China has reacted angrily to the latest round of US sanctions. Its embassy in Washington stated that China opposed any unilateral sanctions outside the UN framework, “especially the ‘long-arm jurisdiction’ over Chinese entities and individuals exercised by any country in accordance with its domestic laws.” A spokesman called on the US to “immediately correct its mistake” and hinted at retaliation by adding, “so as not to impact bilateral cooperation on relevant issues.”
The US sanctions, which are aimed at forcing Beijing and Moscow to force Pyongyang to abandon its nuclear program, will only heighten tensions in the Asian region. They follow a series of reckless statements by President Trump menacing North Korea with “fire and fury like the world has never seen” if it threatened the United States.
Pyongyang responded by announcing plans to test fire missiles into waters close to the American territory of Guam but North Korean leader Kim Jong-un backed off last week saying he would watch what the US did before acting.
US Secretary of State Rex Tillerson yesterday hinted at a possible path to talks with the Pyongyang regime. Speaking to the media in Washington, he said that North Korea had “demonstrated some level of restraint that we have not seen in the past” by not conducting missile launches since the latest round of UN sanctions.
“We hope that this is the beginning of this signal that we have been looking for,” Tillerson said, adding that “perhaps we are seeing our pathway to sometime in the near future having some dialogue.” He concluded, however, that “we need to see more on their part.”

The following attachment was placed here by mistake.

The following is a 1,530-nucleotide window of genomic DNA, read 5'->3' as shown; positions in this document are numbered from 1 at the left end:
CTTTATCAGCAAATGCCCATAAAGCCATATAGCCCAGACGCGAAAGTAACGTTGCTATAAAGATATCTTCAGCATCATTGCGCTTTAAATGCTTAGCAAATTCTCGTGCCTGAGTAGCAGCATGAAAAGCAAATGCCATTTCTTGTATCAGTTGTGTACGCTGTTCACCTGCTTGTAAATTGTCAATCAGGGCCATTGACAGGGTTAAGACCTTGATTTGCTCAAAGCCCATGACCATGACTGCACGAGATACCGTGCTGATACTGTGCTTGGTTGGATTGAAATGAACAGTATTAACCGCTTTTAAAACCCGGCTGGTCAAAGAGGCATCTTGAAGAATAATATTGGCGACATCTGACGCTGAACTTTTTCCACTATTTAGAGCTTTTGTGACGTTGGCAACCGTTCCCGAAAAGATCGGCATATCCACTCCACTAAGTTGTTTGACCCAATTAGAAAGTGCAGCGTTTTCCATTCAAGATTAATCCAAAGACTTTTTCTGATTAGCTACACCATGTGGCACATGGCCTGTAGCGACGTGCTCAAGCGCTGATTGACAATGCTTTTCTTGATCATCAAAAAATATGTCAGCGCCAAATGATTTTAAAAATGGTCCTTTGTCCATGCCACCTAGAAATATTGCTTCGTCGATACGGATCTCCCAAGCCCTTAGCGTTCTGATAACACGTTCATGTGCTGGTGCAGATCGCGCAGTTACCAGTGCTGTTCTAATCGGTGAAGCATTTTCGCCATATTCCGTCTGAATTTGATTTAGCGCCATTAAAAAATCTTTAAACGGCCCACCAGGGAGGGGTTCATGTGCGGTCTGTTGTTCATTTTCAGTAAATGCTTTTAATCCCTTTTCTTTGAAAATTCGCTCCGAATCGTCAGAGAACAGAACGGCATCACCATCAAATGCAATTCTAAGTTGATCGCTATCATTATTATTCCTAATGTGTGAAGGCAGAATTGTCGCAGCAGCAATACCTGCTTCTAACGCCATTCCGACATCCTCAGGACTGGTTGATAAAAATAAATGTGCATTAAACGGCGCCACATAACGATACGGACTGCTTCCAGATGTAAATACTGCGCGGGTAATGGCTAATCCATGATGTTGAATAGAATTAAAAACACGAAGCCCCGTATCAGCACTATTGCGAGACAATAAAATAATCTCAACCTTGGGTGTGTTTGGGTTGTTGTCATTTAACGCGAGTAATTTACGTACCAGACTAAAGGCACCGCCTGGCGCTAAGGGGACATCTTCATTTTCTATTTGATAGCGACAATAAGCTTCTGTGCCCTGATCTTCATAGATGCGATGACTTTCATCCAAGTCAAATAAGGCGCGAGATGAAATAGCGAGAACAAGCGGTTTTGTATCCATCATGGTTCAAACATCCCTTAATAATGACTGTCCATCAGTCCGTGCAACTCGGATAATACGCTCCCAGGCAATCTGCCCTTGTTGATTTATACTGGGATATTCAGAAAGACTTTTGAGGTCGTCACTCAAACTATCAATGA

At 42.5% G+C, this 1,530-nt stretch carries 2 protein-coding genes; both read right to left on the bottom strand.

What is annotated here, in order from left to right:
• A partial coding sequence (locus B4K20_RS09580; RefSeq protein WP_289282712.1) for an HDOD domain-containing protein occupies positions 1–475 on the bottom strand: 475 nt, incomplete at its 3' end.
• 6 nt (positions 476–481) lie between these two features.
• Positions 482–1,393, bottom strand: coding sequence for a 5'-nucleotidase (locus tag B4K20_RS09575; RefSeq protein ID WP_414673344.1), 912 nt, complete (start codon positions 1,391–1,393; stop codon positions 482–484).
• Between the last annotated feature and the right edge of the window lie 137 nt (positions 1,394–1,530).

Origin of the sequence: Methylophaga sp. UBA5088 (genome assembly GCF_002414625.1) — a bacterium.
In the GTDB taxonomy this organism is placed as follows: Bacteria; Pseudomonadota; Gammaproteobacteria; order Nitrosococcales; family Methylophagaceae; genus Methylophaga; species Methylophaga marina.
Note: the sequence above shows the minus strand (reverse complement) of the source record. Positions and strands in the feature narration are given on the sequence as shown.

Tillerson has previously made clear that any talks must be premised on North Korea’s complete abandonment of its nuclear and ballistic missile programs and existing arsenals. Pyongyang, however, insists that it will not give up its nuclear weapons while confronted with the continuing threat of US attack.
While Tillerson and other Trump officials have suggested that a diplomatic solution to the confrontation with North Korea could be found, the US military threat remains. The Pentagon is proceeding this week with major joint war games in South Korea involving tens of thousands of US and South Korean military personnel.
Moreover, in the wake of a fatal collision between a US guided-missile destroyer and a tanker near Singapore on Monday, the top US commander in the Asia-Pacific warned against any attempt to take advantage of apparent weaknesses in US military operational capacity. Following the collision, the Pentagon ordered a suspension of all US fleet operations around the world to assess procedures and training.
Admiral Harry Harris, the head of US Pacific Command (PACOM), yesterday warned that it would be “foolhardy” for anyone to test the US militarily. His remarks, made at the Osan Air Base in South Korea, were clearly aimed against North Korea. Harris said that the collision did not affect the US military’s ability “to defend the [Korean] peninsula and our interests in the region.”